External root resorption (ERR) is a loss of mineralised tissues (cementum, dentine and bone) that can occur as an adverse effect of orthodontic treatment. Typically ERR linked to orthodontic treatment is minor to moderate and does not generally lead to significant clinical problems. Orthodontic treatment using clear aligners (CAT) is increasingly widely used and it has been suggested that ERR is less common than with traditional fixed appliance orthodontic treatment (FAT).
The aim of this review was to compare external root resorption in patients receiving clear aligners treatment with those being treated with fixed appliances.
Searches were conducted in the Medline/PubMed, Embase, China National Knowledge Infrastructure (CNKI), Europe PMC, the Cochrane Library, ScienceDirect and EBSCO host databases. Randomised controlled trials (RCTs), prospective and retrospective controlled or uncontrolled clinical trials were considered.
Two reviewers independently selected studies, abstracted data and assess risk of bias. The Cochrane Risk of Bias tool was used for RCT studies and the ROBINS-I tool for non-RCTs. External root resorption was assessed using tooth/root length and root-crown ratio. Standardised or weighted mean differences and 95% confidence intervals were calculated, and meta-analysis conducted.
- 11 studies (6 before & after design, 4 cohorts and one case-control genetic study) were included.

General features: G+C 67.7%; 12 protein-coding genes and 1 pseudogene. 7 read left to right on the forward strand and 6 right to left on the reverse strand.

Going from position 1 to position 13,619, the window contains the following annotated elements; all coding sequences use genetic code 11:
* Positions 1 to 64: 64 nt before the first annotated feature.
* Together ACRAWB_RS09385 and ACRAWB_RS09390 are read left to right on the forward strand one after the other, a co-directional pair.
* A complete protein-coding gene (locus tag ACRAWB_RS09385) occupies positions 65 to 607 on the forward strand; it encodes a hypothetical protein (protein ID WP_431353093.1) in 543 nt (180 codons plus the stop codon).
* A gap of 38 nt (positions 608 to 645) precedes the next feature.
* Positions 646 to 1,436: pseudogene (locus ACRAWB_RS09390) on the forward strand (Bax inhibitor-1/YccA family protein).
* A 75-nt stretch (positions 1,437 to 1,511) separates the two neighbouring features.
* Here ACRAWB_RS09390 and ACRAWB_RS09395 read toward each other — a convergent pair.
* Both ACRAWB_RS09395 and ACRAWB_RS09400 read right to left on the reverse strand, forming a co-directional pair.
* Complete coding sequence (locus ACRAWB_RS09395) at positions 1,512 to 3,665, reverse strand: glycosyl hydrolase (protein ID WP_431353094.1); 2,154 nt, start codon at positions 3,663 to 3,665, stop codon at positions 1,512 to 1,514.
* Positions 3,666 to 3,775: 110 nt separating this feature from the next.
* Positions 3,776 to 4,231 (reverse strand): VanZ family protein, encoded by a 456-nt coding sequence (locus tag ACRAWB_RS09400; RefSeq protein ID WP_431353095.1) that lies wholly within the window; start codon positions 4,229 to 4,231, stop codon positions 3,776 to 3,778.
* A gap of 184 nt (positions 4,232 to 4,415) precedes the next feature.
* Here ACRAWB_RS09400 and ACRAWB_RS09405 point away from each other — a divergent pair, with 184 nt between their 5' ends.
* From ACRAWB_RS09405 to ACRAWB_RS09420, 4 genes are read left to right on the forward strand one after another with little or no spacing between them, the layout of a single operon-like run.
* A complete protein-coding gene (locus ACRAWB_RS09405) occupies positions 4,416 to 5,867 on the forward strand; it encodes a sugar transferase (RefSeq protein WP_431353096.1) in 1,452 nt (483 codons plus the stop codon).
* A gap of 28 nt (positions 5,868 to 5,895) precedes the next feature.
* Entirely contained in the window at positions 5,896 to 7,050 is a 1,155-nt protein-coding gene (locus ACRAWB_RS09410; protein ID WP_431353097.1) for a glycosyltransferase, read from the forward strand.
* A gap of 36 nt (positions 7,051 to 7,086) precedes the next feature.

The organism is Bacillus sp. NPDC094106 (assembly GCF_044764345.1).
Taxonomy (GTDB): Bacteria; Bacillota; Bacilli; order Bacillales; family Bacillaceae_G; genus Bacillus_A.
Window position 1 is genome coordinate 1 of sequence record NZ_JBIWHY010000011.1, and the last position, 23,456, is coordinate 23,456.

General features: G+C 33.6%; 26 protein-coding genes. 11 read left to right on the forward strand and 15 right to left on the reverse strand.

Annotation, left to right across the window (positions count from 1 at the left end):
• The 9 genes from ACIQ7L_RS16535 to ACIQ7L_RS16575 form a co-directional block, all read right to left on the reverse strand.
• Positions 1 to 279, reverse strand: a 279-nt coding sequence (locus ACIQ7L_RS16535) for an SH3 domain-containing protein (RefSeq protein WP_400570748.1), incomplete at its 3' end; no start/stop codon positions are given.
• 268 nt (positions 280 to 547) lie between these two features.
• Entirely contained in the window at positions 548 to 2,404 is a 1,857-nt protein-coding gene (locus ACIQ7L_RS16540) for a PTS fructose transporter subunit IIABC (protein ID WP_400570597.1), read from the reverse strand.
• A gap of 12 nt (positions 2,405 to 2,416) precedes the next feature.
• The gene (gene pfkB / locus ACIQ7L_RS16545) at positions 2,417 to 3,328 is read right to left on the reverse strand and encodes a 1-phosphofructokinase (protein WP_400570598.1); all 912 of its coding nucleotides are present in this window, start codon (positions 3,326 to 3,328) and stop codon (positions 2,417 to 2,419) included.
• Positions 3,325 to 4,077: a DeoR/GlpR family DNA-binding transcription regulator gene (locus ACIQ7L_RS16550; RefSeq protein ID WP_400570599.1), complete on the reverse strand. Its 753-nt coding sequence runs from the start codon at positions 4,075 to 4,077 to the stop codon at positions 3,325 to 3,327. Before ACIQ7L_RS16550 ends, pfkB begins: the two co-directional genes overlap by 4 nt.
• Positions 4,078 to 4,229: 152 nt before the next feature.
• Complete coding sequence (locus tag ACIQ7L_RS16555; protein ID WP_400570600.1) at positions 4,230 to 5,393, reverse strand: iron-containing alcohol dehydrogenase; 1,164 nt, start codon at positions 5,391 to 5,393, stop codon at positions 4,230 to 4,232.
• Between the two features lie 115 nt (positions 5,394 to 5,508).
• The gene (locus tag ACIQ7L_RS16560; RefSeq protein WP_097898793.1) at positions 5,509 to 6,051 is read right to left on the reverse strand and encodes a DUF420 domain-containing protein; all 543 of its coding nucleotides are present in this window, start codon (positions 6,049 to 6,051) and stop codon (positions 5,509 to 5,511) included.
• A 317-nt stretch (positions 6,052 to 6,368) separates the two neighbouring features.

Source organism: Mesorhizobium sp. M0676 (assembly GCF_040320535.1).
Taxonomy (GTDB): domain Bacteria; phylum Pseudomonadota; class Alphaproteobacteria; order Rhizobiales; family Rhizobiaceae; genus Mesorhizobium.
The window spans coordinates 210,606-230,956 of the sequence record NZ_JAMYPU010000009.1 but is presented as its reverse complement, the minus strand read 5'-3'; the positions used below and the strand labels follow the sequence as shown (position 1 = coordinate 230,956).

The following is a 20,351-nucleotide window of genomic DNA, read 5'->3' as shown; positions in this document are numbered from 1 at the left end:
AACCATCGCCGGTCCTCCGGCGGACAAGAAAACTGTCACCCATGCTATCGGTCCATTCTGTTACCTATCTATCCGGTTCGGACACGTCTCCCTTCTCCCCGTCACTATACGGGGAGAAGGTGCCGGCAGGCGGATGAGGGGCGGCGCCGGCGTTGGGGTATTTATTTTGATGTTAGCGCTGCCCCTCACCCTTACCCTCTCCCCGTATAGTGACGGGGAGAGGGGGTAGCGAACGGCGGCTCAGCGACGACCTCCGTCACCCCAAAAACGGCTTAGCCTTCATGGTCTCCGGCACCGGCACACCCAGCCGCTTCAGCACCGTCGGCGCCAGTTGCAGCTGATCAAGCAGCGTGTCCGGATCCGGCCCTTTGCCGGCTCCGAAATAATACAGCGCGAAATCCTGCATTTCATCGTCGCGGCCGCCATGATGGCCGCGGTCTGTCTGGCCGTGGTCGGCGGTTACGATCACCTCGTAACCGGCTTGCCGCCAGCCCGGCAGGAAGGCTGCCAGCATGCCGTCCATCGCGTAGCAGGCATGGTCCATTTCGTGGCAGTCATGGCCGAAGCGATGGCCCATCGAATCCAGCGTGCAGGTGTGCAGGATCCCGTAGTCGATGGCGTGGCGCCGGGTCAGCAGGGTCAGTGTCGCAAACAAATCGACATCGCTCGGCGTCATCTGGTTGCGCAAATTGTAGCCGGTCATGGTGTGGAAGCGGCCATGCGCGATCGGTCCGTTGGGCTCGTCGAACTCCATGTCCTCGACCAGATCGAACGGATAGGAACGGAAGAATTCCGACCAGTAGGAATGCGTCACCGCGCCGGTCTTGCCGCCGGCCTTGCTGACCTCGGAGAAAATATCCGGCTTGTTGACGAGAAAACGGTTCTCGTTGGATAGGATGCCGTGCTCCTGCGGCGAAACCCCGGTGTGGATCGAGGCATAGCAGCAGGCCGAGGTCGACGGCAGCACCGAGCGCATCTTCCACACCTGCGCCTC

- 5 studies were considered to have a serious risk of bias and 6 a moderate risk.
- All 11 studies investigated ERR in maxillary incisors with most also investigating the canines and mandibular incisors.
- 6 studies reported lower incidence and severity of ERR in patients receiving CAT, 2 reported the same incidence.
- Meta-analysis (3 studies,99 patients) found ERR in treatment with clear aligners was significantly lower than with fixed appliances, Standard mean difference (SMD) = -0.65 (95%CI; -0.74, -0.55).
The authors concluded: –
Based on current available evidence, this systematic review and meta-analysis demonstrates that CAT might not prevent ERR during orthodontic treatment, but both incidence and severity of ERR could be lower compared with results reported by studies in FAT. Intermittent force system and less jiggling movement, which require well-designed treatment plan by orthodontists and good cooperation by patients, might help to achieve it. However, the qualities of the studies included are relatively low. High-quality RCTs and considerations of more confounding factors are needed to conclude a more persuasive result.
A protocol for the review was published and a wide range of databases have been searched. However, none of the included studies were considered to be at low risk of bias with 5 out of 11 being at high risk. Only 3 of the low risk studies involving just 99 patients contributed to the meta-analysis so while ERR was significantly lower in patients having aligner treatment the findings should be viewed cautiously. The reviewers noted that ERR was reported in at least one tooth in patients undergoing CAT in all 11 studies they also highlight that different approaches were taken to measurements in the included studies and that in most of the included studies only non-extraction cases were included. So, while the review suggests that ERR may be lower in patients treated with CAT additional high-quality studies are needed to clarify the evidence.
Fang X, Qi R, Liu C. Root resorption in orthodontic treatment with clearaligners: A systematic review and meta-analysis. Orthod Craniofac Res. 2019 Jul 19. doi: 10.1111/ocr.12337. [Epub ahead of print] Review. PubMed PMID: 31323701.
Dental Elf – 28th Jan 2019